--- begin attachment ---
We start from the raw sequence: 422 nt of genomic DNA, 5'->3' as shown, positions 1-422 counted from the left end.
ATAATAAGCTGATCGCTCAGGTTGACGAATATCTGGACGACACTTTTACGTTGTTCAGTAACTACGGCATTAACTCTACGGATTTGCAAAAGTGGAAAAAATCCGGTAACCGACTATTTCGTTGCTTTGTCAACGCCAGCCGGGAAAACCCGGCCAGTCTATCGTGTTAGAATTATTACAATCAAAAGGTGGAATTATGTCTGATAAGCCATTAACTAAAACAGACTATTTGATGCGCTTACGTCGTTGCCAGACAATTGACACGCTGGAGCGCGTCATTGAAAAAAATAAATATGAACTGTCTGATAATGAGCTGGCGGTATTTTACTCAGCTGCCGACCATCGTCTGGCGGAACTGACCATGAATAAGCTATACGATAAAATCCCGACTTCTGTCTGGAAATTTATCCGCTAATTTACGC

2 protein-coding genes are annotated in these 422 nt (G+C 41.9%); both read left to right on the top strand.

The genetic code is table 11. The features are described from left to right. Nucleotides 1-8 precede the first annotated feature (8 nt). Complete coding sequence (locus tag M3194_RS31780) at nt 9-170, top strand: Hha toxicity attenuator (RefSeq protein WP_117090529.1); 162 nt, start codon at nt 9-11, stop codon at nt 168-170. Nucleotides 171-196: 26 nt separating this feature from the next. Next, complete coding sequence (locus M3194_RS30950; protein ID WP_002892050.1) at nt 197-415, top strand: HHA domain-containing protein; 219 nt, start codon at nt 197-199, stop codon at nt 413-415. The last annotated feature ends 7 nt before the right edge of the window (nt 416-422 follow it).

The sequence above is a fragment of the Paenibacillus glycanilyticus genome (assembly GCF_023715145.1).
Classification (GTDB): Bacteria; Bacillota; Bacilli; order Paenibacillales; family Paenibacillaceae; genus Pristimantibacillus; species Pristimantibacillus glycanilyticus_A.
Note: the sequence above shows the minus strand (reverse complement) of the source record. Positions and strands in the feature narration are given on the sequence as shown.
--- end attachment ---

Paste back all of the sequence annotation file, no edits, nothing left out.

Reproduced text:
We start from the raw sequence: 422 nt of genomic DNA, 5'->3' as shown, positions 1-422 counted from the left end.
ATAATAAGCTGATCGCTCAGGTTGACGAATATCTGGACGACACTTTTACGTTGTTCAGTAACTACGGCATTAACTCTACGGATTTGCAAAAGTGGAAAAAATCCGGTAACCGACTATTTCGTTGCTTTGTCAACGCCAGCCGGGAAAACCCGGCCAGTCTATCGTGTTAGAATTATTACAATCAAAAGGTGGAATTATGTCTGATAAGCCATTAACTAAAACAGACTATTTGATGCGCTTACGTCGTTGCCAGACAATTGACACGCTGGAGCGCGTCATTGAAAAAAATAAATATGAACTGTCTGATAATGAGCTGGCGGTATTTTACTCAGCTGCCGACCATCGTCTGGCGGAACTGACCATGAATAAGCTATACGATAAAATCCCGACTTCTGTCTGGAAATTTATCCGCTAATTTACGC

2 protein-coding genes are annotated in these 422 nt (G+C 41.9%); both read left to right on the top strand.

The genetic code is table 11. The features are described from left to right. Nucleotides 1-8 precede the first annotated feature (8 nt). Complete coding sequence (locus tag M3194_RS31780) at nt 9-170, top strand: Hha toxicity attenuator (RefSeq protein WP_117090529.1); 162 nt, start codon at nt 9-11, stop codon at nt 168-170. Nucleotides 171-196: 26 nt separating this feature from the next. Next, complete coding sequence (locus M3194_RS30950; protein ID WP_002892050.1) at nt 197-415, top strand: HHA domain-containing protein; 219 nt, start codon at nt 197-199, stop codon at nt 413-415. The last annotated feature ends 7 nt before the right edge of the window (nt 416-422 follow it).

The sequence above is a fragment of the Paenibacillus glycanilyticus genome (assembly GCF_023715145.1).
Classification (GTDB): Bacteria; Bacillota; Bacilli; order Paenibacillales; family Paenibacillaceae; genus Pristimantibacillus; species Pristimantibacillus glycanilyticus_A.
Note: the sequence above shows the minus strand (reverse complement) of the source record. Positions and strands in the feature narration are given on the sequence as shown.